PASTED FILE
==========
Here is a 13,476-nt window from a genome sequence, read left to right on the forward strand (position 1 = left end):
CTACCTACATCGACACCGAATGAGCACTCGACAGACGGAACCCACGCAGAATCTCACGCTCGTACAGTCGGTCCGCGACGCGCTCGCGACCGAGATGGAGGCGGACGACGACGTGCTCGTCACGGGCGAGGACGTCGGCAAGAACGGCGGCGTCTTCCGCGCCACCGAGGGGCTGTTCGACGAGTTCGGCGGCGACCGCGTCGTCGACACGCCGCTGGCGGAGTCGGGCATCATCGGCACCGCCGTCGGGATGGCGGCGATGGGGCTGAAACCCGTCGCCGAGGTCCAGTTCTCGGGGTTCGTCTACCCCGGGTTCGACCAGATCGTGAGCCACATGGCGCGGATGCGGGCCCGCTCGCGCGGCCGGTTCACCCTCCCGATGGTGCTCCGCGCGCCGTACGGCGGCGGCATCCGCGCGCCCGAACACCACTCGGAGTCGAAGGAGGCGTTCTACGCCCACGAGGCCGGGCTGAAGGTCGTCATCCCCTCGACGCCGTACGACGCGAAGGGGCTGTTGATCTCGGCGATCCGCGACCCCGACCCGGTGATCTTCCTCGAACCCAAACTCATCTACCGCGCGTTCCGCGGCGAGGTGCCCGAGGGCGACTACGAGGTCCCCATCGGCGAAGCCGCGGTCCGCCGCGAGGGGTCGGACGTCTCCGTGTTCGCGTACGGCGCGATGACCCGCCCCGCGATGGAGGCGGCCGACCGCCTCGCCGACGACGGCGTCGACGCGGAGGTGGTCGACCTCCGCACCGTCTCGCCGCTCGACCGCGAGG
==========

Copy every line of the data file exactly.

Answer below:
Here is a 13,476-nt window from a genome sequence, read left to right on the forward strand (position 1 = left end):
CTACCTACATCGACACCGAATGAGCACTCGACAGACGGAACCCACGCAGAATCTCACGCTCGTACAGTCGGTCCGCGACGCGCTCGCGACCGAGATGGAGGCGGACGACGACGTGCTCGTCACGGGCGAGGACGTCGGCAAGAACGGCGGCGTCTTCCGCGCCACCGAGGGGCTGTTCGACGAGTTCGGCGGCGACCGCGTCGTCGACACGCCGCTGGCGGAGTCGGGCATCATCGGCACCGCCGTCGGGATGGCGGCGATGGGGCTGAAACCCGTCGCCGAGGTCCAGTTCTCGGGGTTCGTCTACCCCGGGTTCGACCAGATCGTGAGCCACATGGCGCGGATGCGGGCCCGCTCGCGCGGCCGGTTCACCCTCCCGATGGTGCTCCGCGCGCCGTACGGCGGCGGCATCCGCGCGCCCGAACACCACTCGGAGTCGAAGGAGGCGTTCTACGCCCACGAGGCCGGGCTGAAGGTCGTCATCCCCTCGACGCCGTACGACGCGAAGGGGCTGTTGATCTCGGCGATCCGCGACCCCGACCCGGTGATCTTCCTCGAACCCAAACTCATCTACCGCGCGTTCCGCGGCGAGGTGCCCGAGGGCGACTACGAGGTCCCCATCGGCGAAGCCGCGGTCCGCCGCGAGGGGTCGGACGTCTCCGTGTTCGCGTACGGCGCGATGACCCGCCCCGCGATGGAGGCGGCCGACCGCCTCGCCGACGACGGCGTCGACGCGGAGGTGGTCGACCTCCGCACCGTCTCGCCGCTCGACCGCGAGG